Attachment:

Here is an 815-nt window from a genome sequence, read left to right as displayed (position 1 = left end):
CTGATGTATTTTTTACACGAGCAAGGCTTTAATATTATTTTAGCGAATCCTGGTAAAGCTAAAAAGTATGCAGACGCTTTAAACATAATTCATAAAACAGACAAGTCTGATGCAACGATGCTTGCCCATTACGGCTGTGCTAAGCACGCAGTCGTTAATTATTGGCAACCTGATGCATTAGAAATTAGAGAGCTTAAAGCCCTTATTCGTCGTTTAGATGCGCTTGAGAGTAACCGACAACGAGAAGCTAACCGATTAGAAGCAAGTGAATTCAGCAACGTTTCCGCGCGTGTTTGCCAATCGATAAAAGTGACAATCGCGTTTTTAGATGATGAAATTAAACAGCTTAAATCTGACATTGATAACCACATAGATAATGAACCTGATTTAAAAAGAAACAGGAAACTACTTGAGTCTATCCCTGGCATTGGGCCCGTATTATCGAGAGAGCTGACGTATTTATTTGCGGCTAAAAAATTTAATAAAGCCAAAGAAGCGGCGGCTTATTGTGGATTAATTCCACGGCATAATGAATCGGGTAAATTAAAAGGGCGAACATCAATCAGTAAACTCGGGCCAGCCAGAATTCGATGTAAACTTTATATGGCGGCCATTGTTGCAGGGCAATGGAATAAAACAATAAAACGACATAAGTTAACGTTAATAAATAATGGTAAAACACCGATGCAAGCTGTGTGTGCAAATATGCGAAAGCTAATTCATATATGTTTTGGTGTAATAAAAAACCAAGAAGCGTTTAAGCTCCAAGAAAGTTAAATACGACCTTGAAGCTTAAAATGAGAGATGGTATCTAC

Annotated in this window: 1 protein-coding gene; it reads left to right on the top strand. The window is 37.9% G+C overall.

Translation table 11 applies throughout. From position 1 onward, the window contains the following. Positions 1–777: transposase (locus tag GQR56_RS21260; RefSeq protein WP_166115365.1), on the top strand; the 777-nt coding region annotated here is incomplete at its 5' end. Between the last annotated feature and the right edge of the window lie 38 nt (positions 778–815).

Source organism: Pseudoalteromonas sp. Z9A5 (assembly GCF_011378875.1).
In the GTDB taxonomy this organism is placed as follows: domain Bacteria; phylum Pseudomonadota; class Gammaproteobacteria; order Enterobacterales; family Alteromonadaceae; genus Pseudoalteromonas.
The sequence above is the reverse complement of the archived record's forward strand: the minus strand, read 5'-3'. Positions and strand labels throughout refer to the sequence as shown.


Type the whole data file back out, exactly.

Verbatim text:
Here is an 815-nt window from a genome sequence, read left to right as displayed (position 1 = left end):
CTGATGTATTTTTTACACGAGCAAGGCTTTAATATTATTTTAGCGAATCCTGGTAAAGCTAAAAAGTATGCAGACGCTTTAAACATAATTCATAAAACAGACAAGTCTGATGCAACGATGCTTGCCCATTACGGCTGTGCTAAGCACGCAGTCGTTAATTATTGGCAACCTGATGCATTAGAAATTAGAGAGCTTAAAGCCCTTATTCGTCGTTTAGATGCGCTTGAGAGTAACCGACAACGAGAAGCTAACCGATTAGAAGCAAGTGAATTCAGCAACGTTTCCGCGCGTGTTTGCCAATCGATAAAAGTGACAATCGCGTTTTTAGATGATGAAATTAAACAGCTTAAATCTGACATTGATAACCACATAGATAATGAACCTGATTTAAAAAGAAACAGGAAACTACTTGAGTCTATCCCTGGCATTGGGCCCGTATTATCGAGAGAGCTGACGTATTTATTTGCGGCTAAAAAATTTAATAAAGCCAAAGAAGCGGCGGCTTATTGTGGATTAATTCCACGGCATAATGAATCGGGTAAATTAAAAGGGCGAACATCAATCAGTAAACTCGGGCCAGCCAGAATTCGATGTAAACTTTATATGGCGGCCATTGTTGCAGGGCAATGGAATAAAACAATAAAACGACATAAGTTAACGTTAATAAATAATGGTAAAACACCGATGCAAGCTGTGTGTGCAAATATGCGAAAGCTAATTCATATATGTTTTGGTGTAATAAAAAACCAAGAAGCGTTTAAGCTCCAAGAAAGTTAAATACGACCTTGAAGCTTAAAATGAGAGATGGTATCTAC

Annotated in this window: 1 protein-coding gene; it reads left to right on the top strand. The window is 37.9% G+C overall.

Translation table 11 applies throughout. From position 1 onward, the window contains the following. Positions 1–777: transposase (locus tag GQR56_RS21260; RefSeq protein WP_166115365.1), on the top strand; the 777-nt coding region annotated here is incomplete at its 5' end. Between the last annotated feature and the right edge of the window lie 38 nt (positions 778–815).

Source organism: Pseudoalteromonas sp. Z9A5 (assembly GCF_011378875.1).
In the GTDB taxonomy this organism is placed as follows: domain Bacteria; phylum Pseudomonadota; class Gammaproteobacteria; order Enterobacterales; family Alteromonadaceae; genus Pseudoalteromonas.
The sequence above is the reverse complement of the archived record's forward strand: the minus strand, read 5'-3'. Positions and strand labels throughout refer to the sequence as shown.